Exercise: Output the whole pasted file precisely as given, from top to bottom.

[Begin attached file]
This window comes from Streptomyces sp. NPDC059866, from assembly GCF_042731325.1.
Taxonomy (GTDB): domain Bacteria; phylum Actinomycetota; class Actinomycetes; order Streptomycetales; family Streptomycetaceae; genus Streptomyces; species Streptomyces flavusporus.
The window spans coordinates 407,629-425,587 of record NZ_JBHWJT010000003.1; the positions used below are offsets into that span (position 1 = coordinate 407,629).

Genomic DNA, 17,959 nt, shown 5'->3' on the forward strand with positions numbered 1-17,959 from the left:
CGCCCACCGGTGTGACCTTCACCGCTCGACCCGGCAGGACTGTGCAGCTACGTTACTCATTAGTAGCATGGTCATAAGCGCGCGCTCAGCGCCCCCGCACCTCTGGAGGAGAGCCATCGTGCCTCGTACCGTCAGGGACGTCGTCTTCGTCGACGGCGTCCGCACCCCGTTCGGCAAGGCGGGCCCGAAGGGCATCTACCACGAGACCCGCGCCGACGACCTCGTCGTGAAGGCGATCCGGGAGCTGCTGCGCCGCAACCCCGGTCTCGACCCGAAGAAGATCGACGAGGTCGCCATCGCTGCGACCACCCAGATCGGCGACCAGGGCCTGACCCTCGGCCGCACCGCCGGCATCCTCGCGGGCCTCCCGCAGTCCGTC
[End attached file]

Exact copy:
This window comes from Streptomyces sp. NPDC059866, from assembly GCF_042731325.1.
Taxonomy (GTDB): domain Bacteria; phylum Actinomycetota; class Actinomycetes; order Streptomycetales; family Streptomycetaceae; genus Streptomyces; species Streptomyces flavusporus.
The window spans coordinates 407,629-425,587 of record NZ_JBHWJT010000003.1; the positions used below are offsets into that span (position 1 = coordinate 407,629).

Genomic DNA, 17,959 nt, shown 5'->3' on the forward strand with positions numbered 1-17,959 from the left:
CGCCCACCGGTGTGACCTTCACCGCTCGACCCGGCAGGACTGTGCAGCTACGTTACTCATTAGTAGCATGGTCATAAGCGCGCGCTCAGCGCCCCCGCACCTCTGGAGGAGAGCCATCGTGCCTCGTACCGTCAGGGACGTCGTCTTCGTCGACGGCGTCCGCACCCCGTTCGGCAAGGCGGGCCCGAAGGGCATCTACCACGAGACCCGCGCCGACGACCTCGTCGTGAAGGCGATCCGGGAGCTGCTGCGCCGCAACCCCGGTCTCGACCCGAAGAAGATCGACGAGGTCGCCATCGCTGCGACCACCCAGATCGGCGACCAGGGCCTGACCCTCGGCCGCACCGCCGGCATCCTCGCGGGCCTCCCGCAGTCCGTC